Breaking the cycle of misinformation

So what can we do? The first thing you can do is to be judicious about what you read, consider the sources and vet the facts. The second thing you can do is share information only which you personally have fact-checked. Thirdly, you can also tag posts with #FactCheckNeeded or #AskScientists hashtags. The infographic below can help with this.

Why does this matter? Well, with respect to “anti-vaccination” websites:

American searches from google.com show that over 70% of all vaccination websites are against vaccines. This number is in stark contrast to other countries such as Canada where a similar search yields only 17%.

So the type of information available to an American exploring whether vaccines are safe is massively biased. A research study in 2010 identified that 99% of those “anti-vaccination” websites contained information that was disingenuous. Despite the missive of mis-information that is out there, particularly in America, it is heartening to know that most Americans still support the use of vaccines and acknowledge that the benefits outweigh the potential for harms. At the same time, only 55% of the American public trusts medical scientists for full and accurate information on childhood vaccines. Some of this is a consequence of the fallout from the Wakefield scandal, but some blame must be allocated to the current political climate and sentiments expressed by misinformed celebrities.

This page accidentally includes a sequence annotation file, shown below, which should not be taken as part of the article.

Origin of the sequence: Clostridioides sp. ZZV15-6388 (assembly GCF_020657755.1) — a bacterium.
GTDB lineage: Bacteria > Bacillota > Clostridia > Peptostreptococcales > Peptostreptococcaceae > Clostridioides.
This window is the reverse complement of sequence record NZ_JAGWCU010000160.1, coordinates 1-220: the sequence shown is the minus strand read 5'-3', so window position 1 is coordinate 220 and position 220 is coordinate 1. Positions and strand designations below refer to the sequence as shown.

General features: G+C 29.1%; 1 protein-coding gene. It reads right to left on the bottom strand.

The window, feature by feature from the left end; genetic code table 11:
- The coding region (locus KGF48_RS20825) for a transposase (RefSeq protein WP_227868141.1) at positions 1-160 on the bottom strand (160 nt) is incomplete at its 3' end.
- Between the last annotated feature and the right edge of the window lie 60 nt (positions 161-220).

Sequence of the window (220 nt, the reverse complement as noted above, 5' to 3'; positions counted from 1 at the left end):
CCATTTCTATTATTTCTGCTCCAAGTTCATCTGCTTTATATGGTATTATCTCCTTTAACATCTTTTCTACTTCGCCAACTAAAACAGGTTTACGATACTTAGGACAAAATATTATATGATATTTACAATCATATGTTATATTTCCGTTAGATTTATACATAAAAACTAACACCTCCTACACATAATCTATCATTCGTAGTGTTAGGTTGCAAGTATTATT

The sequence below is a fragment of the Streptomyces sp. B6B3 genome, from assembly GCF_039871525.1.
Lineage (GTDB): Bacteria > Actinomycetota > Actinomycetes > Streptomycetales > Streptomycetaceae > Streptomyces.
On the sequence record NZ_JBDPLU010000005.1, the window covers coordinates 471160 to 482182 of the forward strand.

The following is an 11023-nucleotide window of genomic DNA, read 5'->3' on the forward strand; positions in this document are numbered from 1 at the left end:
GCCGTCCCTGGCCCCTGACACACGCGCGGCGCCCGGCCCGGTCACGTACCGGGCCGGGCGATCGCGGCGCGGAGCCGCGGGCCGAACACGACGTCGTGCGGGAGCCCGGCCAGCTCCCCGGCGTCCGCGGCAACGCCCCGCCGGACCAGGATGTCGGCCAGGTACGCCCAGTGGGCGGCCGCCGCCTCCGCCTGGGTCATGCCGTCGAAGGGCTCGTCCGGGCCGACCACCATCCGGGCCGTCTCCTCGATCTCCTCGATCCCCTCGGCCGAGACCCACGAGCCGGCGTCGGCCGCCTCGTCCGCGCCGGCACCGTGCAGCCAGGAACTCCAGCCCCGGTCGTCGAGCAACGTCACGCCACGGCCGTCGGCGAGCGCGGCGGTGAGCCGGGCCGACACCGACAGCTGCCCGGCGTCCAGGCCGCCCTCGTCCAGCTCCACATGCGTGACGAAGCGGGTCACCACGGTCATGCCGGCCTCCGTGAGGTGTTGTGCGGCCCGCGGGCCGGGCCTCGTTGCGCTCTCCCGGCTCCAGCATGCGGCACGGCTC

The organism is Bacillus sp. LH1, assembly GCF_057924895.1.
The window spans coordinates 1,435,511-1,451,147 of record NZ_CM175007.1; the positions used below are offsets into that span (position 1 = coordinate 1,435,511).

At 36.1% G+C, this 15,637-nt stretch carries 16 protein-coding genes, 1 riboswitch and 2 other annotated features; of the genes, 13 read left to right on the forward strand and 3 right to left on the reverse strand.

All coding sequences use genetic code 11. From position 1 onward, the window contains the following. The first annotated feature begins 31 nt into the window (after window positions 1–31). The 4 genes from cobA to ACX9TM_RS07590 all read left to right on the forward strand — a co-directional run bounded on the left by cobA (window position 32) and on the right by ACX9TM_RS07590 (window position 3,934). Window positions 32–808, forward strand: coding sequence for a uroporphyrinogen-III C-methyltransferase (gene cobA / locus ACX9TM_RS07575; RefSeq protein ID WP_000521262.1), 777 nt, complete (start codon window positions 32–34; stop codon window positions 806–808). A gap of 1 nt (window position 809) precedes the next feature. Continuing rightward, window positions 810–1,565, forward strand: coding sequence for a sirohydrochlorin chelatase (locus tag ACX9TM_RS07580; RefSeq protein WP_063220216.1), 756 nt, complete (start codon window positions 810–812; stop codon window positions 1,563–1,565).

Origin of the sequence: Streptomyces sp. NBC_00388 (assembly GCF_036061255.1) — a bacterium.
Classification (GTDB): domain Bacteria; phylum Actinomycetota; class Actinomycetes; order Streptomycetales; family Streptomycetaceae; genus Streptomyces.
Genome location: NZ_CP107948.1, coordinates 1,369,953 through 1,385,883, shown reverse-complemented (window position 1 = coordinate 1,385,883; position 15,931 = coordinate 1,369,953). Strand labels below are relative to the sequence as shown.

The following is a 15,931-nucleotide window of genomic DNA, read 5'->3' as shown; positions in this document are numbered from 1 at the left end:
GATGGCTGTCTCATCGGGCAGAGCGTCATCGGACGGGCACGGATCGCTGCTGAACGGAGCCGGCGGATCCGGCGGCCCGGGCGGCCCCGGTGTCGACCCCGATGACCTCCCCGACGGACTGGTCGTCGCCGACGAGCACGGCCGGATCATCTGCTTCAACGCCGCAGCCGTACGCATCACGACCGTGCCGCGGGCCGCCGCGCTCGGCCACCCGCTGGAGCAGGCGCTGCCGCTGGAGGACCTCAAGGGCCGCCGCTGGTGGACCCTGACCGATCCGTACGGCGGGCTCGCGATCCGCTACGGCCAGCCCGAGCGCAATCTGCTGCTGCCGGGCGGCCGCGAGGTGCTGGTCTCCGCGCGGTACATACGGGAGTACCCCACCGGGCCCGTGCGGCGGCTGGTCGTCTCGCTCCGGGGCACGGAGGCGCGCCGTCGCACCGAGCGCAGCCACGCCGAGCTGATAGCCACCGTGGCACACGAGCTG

So, just as we must do our part in terms of not spreading misinformation, equal emphasis must be placed on education of the public. It is our duty as members, as scientists, and of a larger public, to disseminate information that is vetted, and to separate our own beliefs from the facts. It is easy to be a willful participant in the noise that often surrounds us in the news and social media, but perhaps consider that the comforts of the world you live in are in part a consequence of living in a vaccine-preventable disease free state. It was not so long ago (1950) that the lack of a polio vaccine led to debilitating developmental defects in our population. Yet, with 3 million deaths globally as a consequence of COVID-19, we should not need a stark reminder.

Photo showing polio patients at Rancho Los Amigos National Rehabilitation Center in California in 1953.

Finally, confront your fears—and it is reasonable to have such fears—but they must be balanced with facts and separated from anecdotes and belief. These videos are nice examples of how you can do so.